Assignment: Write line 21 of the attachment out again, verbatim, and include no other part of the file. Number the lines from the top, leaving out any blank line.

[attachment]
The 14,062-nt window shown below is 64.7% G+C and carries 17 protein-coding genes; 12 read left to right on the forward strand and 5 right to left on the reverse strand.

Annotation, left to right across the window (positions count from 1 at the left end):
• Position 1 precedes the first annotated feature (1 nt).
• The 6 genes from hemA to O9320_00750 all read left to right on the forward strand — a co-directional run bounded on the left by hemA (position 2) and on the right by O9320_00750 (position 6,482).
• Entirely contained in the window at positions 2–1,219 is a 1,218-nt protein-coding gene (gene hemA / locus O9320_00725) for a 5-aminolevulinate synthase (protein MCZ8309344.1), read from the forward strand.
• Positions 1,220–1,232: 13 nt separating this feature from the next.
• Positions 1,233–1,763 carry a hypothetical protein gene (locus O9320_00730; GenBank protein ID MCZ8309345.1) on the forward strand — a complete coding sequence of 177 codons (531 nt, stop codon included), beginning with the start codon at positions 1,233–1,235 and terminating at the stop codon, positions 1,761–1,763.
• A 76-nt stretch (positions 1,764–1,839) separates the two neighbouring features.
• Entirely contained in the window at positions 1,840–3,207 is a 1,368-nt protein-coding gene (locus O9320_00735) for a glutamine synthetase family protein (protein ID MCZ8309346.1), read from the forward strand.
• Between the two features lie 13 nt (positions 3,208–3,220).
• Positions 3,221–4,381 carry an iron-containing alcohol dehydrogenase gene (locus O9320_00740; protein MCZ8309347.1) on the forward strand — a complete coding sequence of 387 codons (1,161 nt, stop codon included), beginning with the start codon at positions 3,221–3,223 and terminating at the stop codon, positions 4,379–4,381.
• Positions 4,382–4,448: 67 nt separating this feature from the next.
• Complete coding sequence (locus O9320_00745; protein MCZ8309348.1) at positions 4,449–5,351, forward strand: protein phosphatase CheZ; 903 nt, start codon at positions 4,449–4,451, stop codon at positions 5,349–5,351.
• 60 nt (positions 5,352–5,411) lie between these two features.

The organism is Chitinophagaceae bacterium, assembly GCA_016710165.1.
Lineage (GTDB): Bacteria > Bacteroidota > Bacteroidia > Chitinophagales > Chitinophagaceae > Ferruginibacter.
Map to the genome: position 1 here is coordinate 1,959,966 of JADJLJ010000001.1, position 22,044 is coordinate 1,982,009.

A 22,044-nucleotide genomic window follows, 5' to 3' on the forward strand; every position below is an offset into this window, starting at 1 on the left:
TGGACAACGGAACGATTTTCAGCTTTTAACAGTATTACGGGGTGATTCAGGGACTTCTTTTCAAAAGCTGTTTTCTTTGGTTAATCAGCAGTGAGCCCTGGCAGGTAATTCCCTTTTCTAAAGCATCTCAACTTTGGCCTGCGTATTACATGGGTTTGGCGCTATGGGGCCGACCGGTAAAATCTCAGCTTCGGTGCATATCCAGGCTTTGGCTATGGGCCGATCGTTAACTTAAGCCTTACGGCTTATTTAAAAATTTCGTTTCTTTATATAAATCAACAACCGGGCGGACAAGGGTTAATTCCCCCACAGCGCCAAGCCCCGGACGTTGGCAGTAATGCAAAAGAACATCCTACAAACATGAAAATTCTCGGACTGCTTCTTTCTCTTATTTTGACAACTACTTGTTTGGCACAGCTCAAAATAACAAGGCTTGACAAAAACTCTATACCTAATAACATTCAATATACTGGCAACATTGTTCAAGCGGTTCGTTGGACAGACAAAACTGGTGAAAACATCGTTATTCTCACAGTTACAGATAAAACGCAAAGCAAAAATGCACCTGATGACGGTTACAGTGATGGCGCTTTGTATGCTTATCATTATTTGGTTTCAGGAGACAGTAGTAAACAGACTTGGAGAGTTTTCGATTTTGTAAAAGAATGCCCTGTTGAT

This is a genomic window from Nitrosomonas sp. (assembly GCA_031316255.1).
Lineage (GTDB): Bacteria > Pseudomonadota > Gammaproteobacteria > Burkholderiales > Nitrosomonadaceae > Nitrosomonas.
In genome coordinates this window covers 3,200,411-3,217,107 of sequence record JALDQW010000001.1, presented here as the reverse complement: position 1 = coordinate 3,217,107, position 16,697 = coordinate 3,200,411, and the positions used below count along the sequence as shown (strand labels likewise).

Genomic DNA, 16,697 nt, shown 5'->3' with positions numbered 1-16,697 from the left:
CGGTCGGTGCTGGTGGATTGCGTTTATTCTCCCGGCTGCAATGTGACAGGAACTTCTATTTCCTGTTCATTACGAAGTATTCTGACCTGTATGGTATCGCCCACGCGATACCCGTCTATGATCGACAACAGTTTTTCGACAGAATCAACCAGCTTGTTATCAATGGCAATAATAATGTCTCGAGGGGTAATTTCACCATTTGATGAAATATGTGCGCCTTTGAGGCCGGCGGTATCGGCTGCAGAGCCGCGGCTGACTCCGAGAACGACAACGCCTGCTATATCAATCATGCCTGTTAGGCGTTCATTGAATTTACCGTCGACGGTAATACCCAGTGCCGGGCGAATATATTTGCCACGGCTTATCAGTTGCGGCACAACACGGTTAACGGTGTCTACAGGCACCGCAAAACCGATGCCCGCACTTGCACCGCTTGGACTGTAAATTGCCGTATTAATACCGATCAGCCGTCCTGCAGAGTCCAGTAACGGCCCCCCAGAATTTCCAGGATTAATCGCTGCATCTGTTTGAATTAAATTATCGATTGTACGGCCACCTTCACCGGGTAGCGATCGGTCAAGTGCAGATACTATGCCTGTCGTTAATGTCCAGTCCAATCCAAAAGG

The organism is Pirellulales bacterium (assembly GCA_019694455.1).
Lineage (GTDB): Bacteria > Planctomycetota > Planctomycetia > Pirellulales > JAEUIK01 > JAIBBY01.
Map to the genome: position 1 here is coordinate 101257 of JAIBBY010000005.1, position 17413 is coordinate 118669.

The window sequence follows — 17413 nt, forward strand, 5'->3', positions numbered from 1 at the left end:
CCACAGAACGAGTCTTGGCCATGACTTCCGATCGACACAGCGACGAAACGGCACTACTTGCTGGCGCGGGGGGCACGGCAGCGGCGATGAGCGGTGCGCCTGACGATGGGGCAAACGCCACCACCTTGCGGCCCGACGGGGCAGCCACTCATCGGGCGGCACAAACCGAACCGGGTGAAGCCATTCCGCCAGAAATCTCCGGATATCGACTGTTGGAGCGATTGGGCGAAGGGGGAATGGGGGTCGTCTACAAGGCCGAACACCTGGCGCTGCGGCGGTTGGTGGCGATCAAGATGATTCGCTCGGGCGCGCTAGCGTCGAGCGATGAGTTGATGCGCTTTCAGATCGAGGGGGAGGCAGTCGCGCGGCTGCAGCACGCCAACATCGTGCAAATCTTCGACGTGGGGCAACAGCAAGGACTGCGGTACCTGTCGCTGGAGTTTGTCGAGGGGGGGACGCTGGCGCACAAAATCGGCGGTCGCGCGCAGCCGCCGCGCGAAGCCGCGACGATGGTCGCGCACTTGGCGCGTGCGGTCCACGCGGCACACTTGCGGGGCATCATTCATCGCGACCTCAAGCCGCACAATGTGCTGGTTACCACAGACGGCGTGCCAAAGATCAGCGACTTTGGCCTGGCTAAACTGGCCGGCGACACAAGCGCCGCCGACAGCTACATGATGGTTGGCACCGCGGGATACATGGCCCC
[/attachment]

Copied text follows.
Lineage (GTDB): Bacteria > Pseudomonadota > Gammaproteobacteria > Burkholderiales > Nitrosomonadaceae > Nitrosomonas.